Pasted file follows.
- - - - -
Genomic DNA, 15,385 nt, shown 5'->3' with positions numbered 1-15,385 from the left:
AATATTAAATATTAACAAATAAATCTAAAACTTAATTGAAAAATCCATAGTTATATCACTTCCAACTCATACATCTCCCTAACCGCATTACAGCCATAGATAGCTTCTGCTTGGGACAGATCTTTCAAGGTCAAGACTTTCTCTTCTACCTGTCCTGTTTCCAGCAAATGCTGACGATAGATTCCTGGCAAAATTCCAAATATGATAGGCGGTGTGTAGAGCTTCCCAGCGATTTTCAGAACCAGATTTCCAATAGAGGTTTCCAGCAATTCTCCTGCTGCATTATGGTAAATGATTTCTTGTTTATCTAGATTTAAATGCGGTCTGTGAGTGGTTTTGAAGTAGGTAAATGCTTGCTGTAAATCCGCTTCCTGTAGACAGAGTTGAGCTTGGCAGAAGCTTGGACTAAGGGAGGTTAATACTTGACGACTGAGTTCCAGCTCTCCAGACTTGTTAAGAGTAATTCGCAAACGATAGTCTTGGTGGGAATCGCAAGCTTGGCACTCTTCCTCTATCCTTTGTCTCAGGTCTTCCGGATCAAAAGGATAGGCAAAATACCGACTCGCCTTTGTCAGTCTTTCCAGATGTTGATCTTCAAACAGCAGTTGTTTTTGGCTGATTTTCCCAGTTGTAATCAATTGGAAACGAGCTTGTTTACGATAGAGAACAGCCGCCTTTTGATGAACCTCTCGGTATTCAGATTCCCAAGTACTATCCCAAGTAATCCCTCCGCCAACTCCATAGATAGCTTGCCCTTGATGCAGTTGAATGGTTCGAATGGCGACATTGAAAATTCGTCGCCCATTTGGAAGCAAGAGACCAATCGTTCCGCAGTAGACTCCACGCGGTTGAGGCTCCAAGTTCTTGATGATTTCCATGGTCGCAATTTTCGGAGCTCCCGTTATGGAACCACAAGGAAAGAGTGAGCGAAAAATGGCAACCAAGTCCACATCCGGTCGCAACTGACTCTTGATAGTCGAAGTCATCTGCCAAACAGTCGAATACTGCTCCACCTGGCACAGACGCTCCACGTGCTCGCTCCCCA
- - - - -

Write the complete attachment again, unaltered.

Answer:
Genomic DNA, 15,385 nt, shown 5'->3' with positions numbered 1-15,385 from the left:
AATATTAAATATTAACAAATAAATCTAAAACTTAATTGAAAAATCCATAGTTATATCACTTCCAACTCATACATCTCCCTAACCGCATTACAGCCATAGATAGCTTCTGCTTGGGACAGATCTTTCAAGGTCAAGACTTTCTCTTCTACCTGTCCTGTTTCCAGCAAATGCTGACGATAGATTCCTGGCAAAATTCCAAATATGATAGGCGGTGTGTAGAGCTTCCCAGCGATTTTCAGAACCAGATTTCCAATAGAGGTTTCCAGCAATTCTCCTGCTGCATTATGGTAAATGATTTCTTGTTTATCTAGATTTAAATGCGGTCTGTGAGTGGTTTTGAAGTAGGTAAATGCTTGCTGTAAATCCGCTTCCTGTAGACAGAGTTGAGCTTGGCAGAAGCTTGGACTAAGGGAGGTTAATACTTGACGACTGAGTTCCAGCTCTCCAGACTTGTTAAGAGTAATTCGCAAACGATAGTCTTGGTGGGAATCGCAAGCTTGGCACTCTTCCTCTATCCTTTGTCTCAGGTCTTCCGGATCAAAAGGATAGGCAAAATACCGACTCGCCTTTGTCAGTCTTTCCAGATGTTGATCTTCAAACAGCAGTTGTTTTTGGCTGATTTTCCCAGTTGTAATCAATTGGAAACGAGCTTGTTTACGATAGAGAACAGCCGCCTTTTGATGAACCTCTCGGTATTCAGATTCCCAAGTACTATCCCAAGTAATCCCTCCGCCAACTCCATAGATAGCTTGCCCTTGATGCAGTTGAATGGTTCGAATGGCGACATTGAAAATTCGTCGCCCATTTGGAAGCAAGAGACCAATCGTTCCGCAGTAGACTCCACGCGGTTGAGGCTCCAAGTTCTTGATGATTTCCATGGTCGCAATTTTCGGAGCTCCCGTTATGGAACCACAAGGAAAGAGTGAGCGAAAAATGGCAACCAAGTCCACATCCGGTCGCAACTGACTCTTGATAGTCGAAGTCATCTGCCAAACAGTCGAATACTGCTCCACCTGGCACAGACGCTCCACGTGCTCGCTCCCCA